David Ladov ‘75 today
Beta Sigma Beta has been foundational for David Ladov ’75 from a young age. His older brother, Donald, who graduated in 1970, brought him into contact with the fraternity long before his own college career. While Donald was at the house, David witnessed the support and connections that come with being a member of Beta Sigma. When it came time for David to enroll at Penn State and decide where to live, the decision was simple. “I went to see a few other places, but knowing that my brother had these wonderful friends, joining Beta Sigma was easy.”
Ladov recalls that when he was at Beta Sigma Beta, it was one of only two Jewish fraternities, along with Alpha Epsilon Pi. “I think there was a great deal of affinity with Beta Sig. I wanted to be with people I felt comfortable with, and they certainly made me feel that way.”
One of his best memories from the fraternity was being able to share first-rate rooms with good friends in his senior year. “I was a chancellor at the house during my junior year. After being chancellor, you get priority in picking a room. I had the first pick after that. During my senior year, there weren’t a lot of seniors. Basically, Sam Becker ‘75 and I had the first two or three room picks. Four of us shared two different rooms: Sam Becker, myself, Dave Maritec ‘76, and Stu Lessin ’77. It was really nice to spend time with new and different people. To this day, Stu Lessin is still one of my best friends.”
“Stu was a pre-med major and I was an IFS major. I was touchy-feely and Stu was more of a hard science guy. During my last semester, I made him take a course with me—women’s studies. We had a ball. It kind of showed Stu a different perspective from all of his hard science courses. That last year had some of my fondest memories.”
Ladov was actively involved with Beta Sigma Beta and the campus as a whole and he is appreciative of the abilities the fraternity gave him. “There were amazing leadership opportunities in the house and outside the house. I was president of the alumni association for a number of years and Sam Becker was my treasurer. Economics is a big part of running the house. There is no one I would trust more, then or now, than Sam.”
“I also was very involved outside of the house. I was the vice president of the Penn State Interfraternity Council (IFC), so I spent a lot of time dealing with other fraternities and fraternity issues. I also helped to run a food co-op through the Organization of Town-Independent Students (OTIS), I was on the board of directors for the Penn State Daily Collegian and I was on the concert committee as an IFC rep. I had many great experiences in the University.”
Toward the end of his undergraduate degree, Ladov determined that law school was the next step in his career, so he and Sam Becker took a road trip to look at different schools. “Starting at Washington, we went down I-95 and saw schools in the South, ending up in Atlanta. We both wanted to see Emory University, which is where I ended up. It was very different to go to school in the South — it was less competitive, more collaborative, and the weather was a lot better!”
During law school, Ladov began working at a law firm with Marty Sobel, his brother’s fraternity brother. “They had lived together during law school in Pittsburgh. It was the perfect example of why this fraternity was so important in my life. I would never have gotten my entry as a law clerk without my Beta Sig brothers. After law school, I had opportunities to stay in Atlanta, but felt I needed to come back home. The ties that I had with my brothers and my parents (who were aging) brought me back to the area that I grew up in — Norristown. I have lived here since then.”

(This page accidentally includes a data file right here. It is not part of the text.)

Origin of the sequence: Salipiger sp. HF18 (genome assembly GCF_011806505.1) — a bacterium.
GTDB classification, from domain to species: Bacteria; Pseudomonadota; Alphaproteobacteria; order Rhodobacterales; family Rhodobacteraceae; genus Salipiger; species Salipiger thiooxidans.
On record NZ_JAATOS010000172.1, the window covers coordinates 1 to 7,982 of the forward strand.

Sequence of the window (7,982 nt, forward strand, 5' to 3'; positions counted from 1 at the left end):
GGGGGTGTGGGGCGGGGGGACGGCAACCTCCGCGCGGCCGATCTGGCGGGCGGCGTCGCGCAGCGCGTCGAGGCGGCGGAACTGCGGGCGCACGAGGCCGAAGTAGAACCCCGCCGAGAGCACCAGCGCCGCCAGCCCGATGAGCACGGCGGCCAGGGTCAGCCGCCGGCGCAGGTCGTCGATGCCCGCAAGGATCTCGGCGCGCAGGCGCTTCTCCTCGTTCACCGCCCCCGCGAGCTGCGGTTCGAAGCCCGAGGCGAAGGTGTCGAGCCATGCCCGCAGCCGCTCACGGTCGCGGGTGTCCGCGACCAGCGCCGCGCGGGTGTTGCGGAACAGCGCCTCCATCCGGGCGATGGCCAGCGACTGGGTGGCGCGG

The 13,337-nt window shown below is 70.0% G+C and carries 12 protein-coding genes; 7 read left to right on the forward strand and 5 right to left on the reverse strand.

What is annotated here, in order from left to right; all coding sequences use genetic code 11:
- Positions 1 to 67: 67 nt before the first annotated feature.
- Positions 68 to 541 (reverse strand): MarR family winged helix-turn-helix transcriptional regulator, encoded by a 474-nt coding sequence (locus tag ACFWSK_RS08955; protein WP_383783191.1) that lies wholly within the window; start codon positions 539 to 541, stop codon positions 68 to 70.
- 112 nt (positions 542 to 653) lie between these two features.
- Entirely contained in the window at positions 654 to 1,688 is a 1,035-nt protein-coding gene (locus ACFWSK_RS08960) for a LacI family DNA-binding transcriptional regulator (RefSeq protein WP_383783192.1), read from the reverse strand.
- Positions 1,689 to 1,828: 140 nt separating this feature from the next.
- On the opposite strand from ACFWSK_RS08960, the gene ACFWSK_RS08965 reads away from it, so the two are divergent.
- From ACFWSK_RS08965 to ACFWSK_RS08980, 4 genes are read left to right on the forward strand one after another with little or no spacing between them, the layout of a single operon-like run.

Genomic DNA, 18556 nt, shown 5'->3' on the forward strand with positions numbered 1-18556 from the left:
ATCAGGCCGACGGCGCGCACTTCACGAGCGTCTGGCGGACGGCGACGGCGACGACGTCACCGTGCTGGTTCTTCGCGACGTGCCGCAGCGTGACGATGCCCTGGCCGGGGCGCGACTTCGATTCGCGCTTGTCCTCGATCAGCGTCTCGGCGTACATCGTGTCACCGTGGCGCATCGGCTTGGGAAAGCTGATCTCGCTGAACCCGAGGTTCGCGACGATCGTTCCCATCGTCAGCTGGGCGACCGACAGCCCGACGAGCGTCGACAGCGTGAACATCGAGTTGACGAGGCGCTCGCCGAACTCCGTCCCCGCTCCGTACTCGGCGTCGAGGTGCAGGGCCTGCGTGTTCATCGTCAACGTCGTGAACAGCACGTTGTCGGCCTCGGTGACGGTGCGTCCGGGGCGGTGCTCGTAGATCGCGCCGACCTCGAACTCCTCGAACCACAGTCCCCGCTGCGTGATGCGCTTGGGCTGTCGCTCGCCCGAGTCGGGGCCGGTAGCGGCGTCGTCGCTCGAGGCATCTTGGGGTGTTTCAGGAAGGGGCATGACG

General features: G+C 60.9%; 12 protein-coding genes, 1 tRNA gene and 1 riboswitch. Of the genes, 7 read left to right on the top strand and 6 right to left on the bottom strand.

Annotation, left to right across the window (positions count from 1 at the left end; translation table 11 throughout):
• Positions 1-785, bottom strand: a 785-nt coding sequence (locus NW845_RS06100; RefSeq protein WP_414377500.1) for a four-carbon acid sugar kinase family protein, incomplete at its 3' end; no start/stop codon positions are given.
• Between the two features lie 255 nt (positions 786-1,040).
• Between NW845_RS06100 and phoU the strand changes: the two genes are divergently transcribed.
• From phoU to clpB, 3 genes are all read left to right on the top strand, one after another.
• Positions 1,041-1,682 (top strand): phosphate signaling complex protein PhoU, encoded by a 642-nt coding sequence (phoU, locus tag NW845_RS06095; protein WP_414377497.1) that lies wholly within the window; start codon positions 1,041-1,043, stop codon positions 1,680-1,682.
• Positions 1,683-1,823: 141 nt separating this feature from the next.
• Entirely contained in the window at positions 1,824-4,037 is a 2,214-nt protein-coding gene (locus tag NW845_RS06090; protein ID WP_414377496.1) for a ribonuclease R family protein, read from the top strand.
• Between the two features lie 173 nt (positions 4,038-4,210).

“Without Beta Sigma, I wouldn’t have had as much fun attending Penn State as I did. Beta Sig was my primary source of entertainment. We had tremendous parties during my tenure at the house. We had a great social environment that I would not have had in an apartment. It was just a lot of fun. When you are an eighteen- to twenty-two-year-old, fun is an important factor.”
“I got a lot out of the fraternity, and not just while I was there. I have ongoing relationships with dozens of brothers. I’ve had the ‘pleasure’ of representing a bunch of them in their divorces. My wife has often said, ‘when I married my husband, I didn’t realize I was marrying the Beta Sig fraternity as well!’”
Even now, Ladov experiences the bonds that his fraternity family has left him. “For me, it’s been an amazing, positive experience in my life. I hope as many other people get out of it what I got out of it — the same kind of lifetime friendships. My brother, Donald, had these amazing relationships until he died in 2007 at the age of 59. To this day, I could call on any of my brother’s Beta Sig brothers. Getting together with his brothers who knew him so well is comforting.”
“At my wedding, I had brothers in the wedding party and even more in attendance. They’ve come to the kids’ bat mitzvahs and when my daughter was married, they were at the wedding. It’s not like my friendships with my fraternity brothers stopped when I graduated. Far from it —we’ve remained close friends to this day.”
“Why do I give back to Beta Sig? I want to give whatever I can to continue the fraternity experience. It takes money to run anything. An alumni association is a nonprofit that needs money to send out newsletters. You get out of something what you put into it. It’s not just giving it and not getting back — you get it back double or triple fold!”
David, his brother Donald, also a Beta Sig brother, and their mother at David’s daughter’s bat mitzvah in 2000.
David Ladov ‘75 in his senior photo in La Vie yearbook.